In a large skillet, heat 3 tablespoons oil over medium heat. Add onion and cook until just soft, but not brown, about 3 minutes. Add 1/4 cup wine (or stock) and cook, stirring constantly, for 1 minute. Add rice and stir and cook until it begins to turn translucent, about 2 minutes. Scrape rice and onion mixture into slow-cooker. (Set skillet aside and do not wash.) Turn slow-cooker to high and add broth. Add herbs to taste. Cover and cook on high until tender and moist but not soupy, about 1 3/4 hours to 2 1/2 hours.

Meanwhile, using the same skillet, heat remaining 1 tablespoon oil and butter together over medium heat. Add mushrooms and cook, stirring occasionally, until mushrooms release their liquid, about 4 minutes. Add thyme. Add 1/4-cup wine (or stock) and stir and cook another minute or two to allow some of the wine to evaporate. Remove from the heat and allow to cool slightly, before placing the mushrooms in a microwave-safe bowl, cover and refrigerate. Just before rice is done, remove mushrooms from refrigerator and microwave, uncovered on high, until heated through, about 2 minutes.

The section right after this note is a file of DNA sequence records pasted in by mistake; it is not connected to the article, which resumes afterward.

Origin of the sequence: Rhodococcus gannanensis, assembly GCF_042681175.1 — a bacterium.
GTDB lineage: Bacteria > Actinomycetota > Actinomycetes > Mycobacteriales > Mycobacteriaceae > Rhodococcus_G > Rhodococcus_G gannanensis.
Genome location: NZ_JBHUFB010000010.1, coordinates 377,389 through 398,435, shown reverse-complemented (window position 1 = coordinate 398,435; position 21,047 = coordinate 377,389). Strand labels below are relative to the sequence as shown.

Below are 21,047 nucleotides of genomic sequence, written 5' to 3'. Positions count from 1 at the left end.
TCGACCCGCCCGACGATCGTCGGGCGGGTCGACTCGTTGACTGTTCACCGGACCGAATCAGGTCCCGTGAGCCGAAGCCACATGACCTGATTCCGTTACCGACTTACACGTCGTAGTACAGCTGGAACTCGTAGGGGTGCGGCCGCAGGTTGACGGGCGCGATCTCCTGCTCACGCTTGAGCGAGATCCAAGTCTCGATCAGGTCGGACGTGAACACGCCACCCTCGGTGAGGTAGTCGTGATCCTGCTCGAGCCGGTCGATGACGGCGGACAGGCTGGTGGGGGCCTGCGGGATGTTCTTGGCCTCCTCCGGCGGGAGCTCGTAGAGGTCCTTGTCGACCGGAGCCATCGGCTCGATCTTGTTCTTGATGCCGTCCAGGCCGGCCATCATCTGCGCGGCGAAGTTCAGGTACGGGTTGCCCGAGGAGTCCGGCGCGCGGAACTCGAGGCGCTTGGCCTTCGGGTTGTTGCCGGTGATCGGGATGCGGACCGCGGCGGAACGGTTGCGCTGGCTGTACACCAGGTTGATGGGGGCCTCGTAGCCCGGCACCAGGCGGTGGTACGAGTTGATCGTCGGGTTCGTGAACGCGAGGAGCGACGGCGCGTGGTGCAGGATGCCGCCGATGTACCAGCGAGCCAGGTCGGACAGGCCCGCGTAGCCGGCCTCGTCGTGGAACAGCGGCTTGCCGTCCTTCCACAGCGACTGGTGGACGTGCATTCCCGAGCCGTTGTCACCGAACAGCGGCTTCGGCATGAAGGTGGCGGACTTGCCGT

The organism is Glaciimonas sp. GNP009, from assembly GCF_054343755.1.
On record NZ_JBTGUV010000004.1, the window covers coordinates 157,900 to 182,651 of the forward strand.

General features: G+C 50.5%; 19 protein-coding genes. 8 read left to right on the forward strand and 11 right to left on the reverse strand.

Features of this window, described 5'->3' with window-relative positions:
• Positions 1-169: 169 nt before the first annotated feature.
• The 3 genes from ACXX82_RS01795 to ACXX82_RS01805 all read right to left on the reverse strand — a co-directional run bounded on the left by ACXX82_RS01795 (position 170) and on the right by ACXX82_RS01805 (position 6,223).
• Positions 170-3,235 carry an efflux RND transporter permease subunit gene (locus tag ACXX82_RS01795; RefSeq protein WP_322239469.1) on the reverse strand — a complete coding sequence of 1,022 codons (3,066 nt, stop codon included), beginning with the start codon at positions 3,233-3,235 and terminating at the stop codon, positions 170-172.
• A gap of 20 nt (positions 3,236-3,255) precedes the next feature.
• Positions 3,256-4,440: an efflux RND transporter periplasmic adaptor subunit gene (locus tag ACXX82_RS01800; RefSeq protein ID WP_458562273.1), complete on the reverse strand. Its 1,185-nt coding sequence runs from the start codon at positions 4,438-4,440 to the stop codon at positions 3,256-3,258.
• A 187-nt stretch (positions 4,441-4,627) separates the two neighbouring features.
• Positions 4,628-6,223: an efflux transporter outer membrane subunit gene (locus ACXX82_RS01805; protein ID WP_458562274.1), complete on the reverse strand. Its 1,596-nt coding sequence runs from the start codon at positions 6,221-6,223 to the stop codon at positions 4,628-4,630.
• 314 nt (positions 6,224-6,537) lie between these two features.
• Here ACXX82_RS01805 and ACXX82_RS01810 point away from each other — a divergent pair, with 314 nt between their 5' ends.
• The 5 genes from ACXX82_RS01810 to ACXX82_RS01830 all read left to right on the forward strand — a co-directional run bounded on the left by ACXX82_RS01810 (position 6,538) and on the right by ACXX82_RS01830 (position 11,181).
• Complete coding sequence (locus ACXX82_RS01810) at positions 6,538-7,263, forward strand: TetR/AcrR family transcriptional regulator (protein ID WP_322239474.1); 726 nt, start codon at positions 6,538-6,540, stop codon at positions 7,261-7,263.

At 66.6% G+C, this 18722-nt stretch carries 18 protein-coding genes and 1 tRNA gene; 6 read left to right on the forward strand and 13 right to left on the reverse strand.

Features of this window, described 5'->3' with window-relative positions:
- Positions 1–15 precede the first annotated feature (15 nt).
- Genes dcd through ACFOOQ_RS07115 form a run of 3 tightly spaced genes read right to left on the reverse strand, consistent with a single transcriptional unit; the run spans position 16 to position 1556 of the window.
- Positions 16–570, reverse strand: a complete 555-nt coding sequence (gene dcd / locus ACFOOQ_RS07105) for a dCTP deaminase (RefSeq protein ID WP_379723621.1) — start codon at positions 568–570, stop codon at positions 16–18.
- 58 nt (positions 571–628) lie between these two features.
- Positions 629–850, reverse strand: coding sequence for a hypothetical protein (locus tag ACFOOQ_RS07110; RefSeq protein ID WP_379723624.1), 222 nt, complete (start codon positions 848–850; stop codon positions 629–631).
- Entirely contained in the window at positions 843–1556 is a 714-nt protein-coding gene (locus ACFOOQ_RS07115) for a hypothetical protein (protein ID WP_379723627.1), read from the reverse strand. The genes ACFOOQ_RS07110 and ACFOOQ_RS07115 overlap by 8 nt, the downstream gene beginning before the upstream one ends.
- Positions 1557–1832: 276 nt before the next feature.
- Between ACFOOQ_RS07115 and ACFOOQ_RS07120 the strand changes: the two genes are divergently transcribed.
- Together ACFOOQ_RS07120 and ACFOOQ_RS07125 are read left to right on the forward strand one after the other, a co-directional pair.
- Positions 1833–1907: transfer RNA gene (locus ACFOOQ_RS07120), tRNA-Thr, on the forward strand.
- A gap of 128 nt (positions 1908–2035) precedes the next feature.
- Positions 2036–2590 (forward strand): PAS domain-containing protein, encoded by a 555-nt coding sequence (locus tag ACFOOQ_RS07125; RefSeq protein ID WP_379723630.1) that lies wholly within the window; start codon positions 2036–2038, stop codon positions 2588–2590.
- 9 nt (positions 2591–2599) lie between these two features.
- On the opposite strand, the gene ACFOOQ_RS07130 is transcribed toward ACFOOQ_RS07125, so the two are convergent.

Cook sausage in same skillet and refrigerate.

Uncover the risotto. Serve immediately, topped with the heated mushrooms and Parmesan, if desired. Serve with sausage (note – I put the sausage on the side only because of food intolerances; feel free to add it in earlier if you don’t have to avoid any of the ingredients in it). I also serve with crusty homemade garlic bread. Delicious! And now I’d best get my stock out of the freezer if I’m going to make this tonight.

Nutrition and Fertility